way in the highly competitive world of track and field, she was well on her way to a
stellar career as one of the best middle distance runners ever produced in Canada.
Looking back on that memorable day brings back fond memories for Williams, now, 43,
and busier than ever as the mother of four children aged 4-12, volunteer track and field
coach, and owner of successful sports stores in White Rock, B.C., where she lives, and in
Although best known for her bronze medal at the 84 Games, Williams singles out her
third-place finish at the 1989 world cross-country championships in Norway as her best-
"At that time the best in the world from 1500 metres up to marathon ran in that race and it
was really seen as the ultimate test in the running world."
A close second on her own career highlight reel is the 1500 metre final at the Seoul
Olympics in 1988 where she finished 5th in an event she strongly suspects was influenced
by drug use by some of the other competitors.
"I was only a couple of tenths of a second away from a silver medal and the finish was
just a barn burner down the home stretch. I beat a lot of people I'd never beaten before. If
you were to take out the druggies I should have won a medal."
Lynn is quick to point out, however, that she never wasted time or energy worrying about
what other athletes might be doing to give their performance a chemical boost.
"I just enjoyed running and competing. You had to face people that were going to take
that route so I took the attitude that I just had to live with it. For me it was all about
getting the best out of myself. That's what competing and pushing yourself is all about."
Among the many other highlights in her career, Williams won gold in the 3,000 metres
and bronze in the 1500 at the 1986 Commonwealth Games. She is also a six-time
Canadian middle distance champion and still owns the Canadian record in the 1500 she
set back in 1985.
This past summer she watched on TV as her other long-standing 5,000 metre record, also
set in 1985, was broken by Canadian runners Emilie Mondor and Courtney Babcock at
the world track and field championships in Paris.
"I follow the sport so I knew these gals were making some great strides," says Williams,
recalling a telephone conversation she had with Mondor about a year ago to wish her well
and urge her on to break the records.
Lynn figures her 1500-metre mark will probably fall next year and thinks Babcock will
likely be the first to do it.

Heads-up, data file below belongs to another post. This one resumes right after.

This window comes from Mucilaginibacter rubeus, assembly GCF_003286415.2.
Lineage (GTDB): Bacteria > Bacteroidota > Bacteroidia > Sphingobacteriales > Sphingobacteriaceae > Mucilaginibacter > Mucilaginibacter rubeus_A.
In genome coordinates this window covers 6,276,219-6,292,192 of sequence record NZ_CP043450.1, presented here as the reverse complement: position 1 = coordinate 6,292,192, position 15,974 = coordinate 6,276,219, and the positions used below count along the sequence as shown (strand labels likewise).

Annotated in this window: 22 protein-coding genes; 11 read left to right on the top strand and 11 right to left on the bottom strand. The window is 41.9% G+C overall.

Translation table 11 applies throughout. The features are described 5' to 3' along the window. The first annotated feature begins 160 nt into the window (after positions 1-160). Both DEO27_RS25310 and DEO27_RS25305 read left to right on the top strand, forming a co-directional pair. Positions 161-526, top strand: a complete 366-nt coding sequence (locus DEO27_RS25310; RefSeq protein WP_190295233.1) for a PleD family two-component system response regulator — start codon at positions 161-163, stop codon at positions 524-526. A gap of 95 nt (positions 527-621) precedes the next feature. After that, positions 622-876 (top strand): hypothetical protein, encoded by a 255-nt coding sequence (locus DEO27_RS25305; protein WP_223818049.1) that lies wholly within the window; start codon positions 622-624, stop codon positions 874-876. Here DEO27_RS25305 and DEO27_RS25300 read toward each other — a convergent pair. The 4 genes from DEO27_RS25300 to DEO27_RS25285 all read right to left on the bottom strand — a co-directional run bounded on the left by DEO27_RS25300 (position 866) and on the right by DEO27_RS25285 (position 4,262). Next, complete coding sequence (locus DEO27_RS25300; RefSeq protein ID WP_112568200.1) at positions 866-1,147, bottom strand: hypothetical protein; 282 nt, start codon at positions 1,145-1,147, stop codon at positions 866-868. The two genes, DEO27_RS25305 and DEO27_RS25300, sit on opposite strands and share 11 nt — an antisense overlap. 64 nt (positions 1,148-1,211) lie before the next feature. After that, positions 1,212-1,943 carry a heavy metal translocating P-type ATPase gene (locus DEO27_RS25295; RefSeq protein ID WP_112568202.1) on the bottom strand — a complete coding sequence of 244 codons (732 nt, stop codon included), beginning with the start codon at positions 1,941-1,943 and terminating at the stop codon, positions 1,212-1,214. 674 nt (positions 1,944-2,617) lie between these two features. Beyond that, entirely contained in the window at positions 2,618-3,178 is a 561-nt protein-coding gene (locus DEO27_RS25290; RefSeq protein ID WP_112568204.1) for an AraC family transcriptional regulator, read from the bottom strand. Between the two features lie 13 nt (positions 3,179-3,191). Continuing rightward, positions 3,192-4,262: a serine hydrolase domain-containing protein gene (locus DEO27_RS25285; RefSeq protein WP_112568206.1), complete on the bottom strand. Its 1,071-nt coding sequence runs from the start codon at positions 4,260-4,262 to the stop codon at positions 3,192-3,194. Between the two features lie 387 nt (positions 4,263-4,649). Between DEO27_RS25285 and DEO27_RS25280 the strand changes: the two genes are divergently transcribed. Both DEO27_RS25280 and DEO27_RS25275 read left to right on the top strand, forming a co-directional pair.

It's still too early to tell, but Williams may one day have a competitive runner or two
under her watchful eye at home. All four children -- Robbie, 12, Jack, 10, Alison, 8, and
Jessica, 4, like to run, in addition to playing other sports. And all have the added bonus of
having their Mom as a coach at school -- for the last seven years Lynn has been coaching
at both the local elementary school and high school.
"I don't care if they do anything in a high level way. I just follow their lead and anything
they want to do I'm behind them 100 per cent. If that means they take it beyond the
average person, then that's fantastic. But as long as they're enjoying the journey, then
that's the most important thing."
Despite a full schedule, Lynn also manages to find time to get involved with activities
surrounding Vancouver's successful bid for the 2010 Winter Olympics.
"It's been awesome," she says with enthusiasm. "People don't understand what it does to
have a gigantic group effort like that and see how it trickles down to every community.
It's going to be fantastic. It's very exciting and I'm glad to be on board with all of that."
No stranger to adversity in her days as a competitive athlete, Lynn has also had to draw
on her bountiful inner reserves to get through the breakdown of her marriage to Paul
Williams, who like Lynn, retired from competitive running in the early 1990's holding a
slew of Canadian distance records.
"Life throws its curveballs, but I'm the type who wants to move forward," she says. "It's
been a difficult few years but at the same time, it's been a growing few years. If I can just
head out on the trails for a half and hour jogging by myself with my dog, I wind up
feeling that life is really good."
FastForward is a quarterly publication of Athletes CAN, the association representing Canada’s
national team athletes, including Olympic, Paralympic, Pan American, Commonwealth, and
Aboriginal games athletes. Submissions to FastForward (either stories or photographs) are
welcome and may be sent to the editor. Submitted articles must not exceed 500 words and may be
edited for length and content.
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FastForward Editor: Ron Scammell